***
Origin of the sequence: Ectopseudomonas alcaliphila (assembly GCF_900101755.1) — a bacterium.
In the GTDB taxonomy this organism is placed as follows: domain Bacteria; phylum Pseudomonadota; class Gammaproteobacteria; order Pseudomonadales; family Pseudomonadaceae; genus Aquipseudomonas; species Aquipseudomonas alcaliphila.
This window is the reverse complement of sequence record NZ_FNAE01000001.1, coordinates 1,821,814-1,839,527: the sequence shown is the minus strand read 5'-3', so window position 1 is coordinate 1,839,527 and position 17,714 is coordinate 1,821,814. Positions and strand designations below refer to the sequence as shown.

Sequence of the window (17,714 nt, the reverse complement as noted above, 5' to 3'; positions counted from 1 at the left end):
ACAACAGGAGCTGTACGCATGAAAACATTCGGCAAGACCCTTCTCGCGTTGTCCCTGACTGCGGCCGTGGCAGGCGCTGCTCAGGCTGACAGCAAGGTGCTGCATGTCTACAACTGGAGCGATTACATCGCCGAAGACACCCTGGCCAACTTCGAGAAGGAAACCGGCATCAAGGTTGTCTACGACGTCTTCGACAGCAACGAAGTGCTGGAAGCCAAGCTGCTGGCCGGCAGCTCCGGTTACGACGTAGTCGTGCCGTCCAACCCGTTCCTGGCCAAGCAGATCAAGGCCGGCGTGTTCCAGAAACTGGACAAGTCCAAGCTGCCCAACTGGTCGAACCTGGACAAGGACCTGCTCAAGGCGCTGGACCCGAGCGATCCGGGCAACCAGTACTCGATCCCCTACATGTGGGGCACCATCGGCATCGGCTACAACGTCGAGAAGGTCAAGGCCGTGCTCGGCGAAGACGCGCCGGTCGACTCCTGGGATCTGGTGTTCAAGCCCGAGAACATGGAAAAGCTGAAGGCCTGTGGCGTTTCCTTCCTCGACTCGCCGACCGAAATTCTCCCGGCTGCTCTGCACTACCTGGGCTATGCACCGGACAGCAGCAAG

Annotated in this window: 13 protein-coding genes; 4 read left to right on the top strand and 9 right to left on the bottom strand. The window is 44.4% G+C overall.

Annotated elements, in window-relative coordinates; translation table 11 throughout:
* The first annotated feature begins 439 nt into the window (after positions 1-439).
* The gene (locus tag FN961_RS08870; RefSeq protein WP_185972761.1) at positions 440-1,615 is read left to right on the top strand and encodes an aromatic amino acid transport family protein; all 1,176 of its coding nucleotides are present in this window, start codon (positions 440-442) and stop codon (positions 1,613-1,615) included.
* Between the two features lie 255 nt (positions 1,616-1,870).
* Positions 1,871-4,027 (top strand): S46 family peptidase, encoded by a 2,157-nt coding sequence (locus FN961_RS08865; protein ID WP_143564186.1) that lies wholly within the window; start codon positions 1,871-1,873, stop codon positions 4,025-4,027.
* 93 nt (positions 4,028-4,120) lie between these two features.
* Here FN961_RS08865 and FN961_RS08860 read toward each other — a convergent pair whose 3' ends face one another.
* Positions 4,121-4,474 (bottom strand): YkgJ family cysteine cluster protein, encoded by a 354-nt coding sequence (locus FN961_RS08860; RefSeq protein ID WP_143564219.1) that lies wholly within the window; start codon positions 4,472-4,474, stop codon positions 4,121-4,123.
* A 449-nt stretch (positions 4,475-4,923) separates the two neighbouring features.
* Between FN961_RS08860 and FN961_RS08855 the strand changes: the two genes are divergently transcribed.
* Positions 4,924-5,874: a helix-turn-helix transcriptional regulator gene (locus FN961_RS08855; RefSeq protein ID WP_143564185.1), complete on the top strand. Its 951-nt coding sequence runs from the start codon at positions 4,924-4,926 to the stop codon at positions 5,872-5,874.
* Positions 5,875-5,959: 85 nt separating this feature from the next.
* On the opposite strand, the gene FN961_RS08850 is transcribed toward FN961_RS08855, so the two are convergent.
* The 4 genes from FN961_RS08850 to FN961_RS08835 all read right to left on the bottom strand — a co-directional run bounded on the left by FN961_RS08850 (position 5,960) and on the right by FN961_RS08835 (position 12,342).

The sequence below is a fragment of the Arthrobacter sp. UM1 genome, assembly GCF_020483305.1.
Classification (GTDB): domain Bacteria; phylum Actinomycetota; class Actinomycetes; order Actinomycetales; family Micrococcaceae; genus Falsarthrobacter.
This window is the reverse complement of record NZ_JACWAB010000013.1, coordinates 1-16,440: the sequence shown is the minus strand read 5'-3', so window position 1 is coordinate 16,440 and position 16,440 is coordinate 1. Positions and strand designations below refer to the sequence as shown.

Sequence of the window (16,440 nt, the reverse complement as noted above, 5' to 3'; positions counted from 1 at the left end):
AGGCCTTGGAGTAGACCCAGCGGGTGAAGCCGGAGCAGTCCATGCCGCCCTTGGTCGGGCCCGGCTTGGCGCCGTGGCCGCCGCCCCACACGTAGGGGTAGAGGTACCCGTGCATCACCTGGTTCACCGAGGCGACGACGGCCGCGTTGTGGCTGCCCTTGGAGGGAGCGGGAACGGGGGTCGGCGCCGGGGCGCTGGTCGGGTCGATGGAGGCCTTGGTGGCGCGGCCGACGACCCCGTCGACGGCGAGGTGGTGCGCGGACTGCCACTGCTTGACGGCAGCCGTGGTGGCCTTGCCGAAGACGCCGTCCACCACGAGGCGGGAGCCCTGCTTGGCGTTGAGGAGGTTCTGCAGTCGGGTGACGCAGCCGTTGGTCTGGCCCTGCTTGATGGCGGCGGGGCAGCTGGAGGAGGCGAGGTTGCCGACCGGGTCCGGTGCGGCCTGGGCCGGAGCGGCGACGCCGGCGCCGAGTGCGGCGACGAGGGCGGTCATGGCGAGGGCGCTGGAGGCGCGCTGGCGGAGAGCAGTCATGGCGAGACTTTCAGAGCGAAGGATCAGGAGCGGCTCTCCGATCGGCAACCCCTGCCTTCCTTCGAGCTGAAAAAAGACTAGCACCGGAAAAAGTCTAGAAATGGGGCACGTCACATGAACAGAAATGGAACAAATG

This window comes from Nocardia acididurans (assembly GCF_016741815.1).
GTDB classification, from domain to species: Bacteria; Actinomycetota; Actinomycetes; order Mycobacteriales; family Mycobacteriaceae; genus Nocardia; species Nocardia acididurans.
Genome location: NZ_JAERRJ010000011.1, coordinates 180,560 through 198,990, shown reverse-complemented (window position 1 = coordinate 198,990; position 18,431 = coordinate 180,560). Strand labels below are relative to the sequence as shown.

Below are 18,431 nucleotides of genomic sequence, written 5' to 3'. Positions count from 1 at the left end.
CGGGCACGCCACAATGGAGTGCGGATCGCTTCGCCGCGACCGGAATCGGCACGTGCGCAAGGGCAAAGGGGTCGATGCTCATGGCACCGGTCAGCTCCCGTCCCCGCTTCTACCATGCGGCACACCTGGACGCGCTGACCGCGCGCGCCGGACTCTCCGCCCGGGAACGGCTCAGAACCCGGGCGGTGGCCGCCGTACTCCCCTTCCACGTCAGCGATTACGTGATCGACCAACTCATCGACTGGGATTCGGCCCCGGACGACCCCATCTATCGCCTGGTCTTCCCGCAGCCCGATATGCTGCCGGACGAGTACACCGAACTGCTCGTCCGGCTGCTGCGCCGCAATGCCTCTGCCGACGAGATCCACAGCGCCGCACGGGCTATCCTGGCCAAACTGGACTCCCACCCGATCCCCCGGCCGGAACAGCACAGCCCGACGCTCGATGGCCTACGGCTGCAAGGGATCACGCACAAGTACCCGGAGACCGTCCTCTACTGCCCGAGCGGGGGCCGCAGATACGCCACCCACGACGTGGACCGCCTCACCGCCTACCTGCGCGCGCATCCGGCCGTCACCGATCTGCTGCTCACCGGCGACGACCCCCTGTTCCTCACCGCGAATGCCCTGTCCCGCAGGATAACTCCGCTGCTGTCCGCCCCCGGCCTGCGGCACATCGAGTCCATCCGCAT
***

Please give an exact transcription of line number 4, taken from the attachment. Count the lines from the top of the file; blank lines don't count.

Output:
Sequence of the window (17,714 nt, the reverse complement as noted above, 5' to 3'; positions counted from 1 at the left end):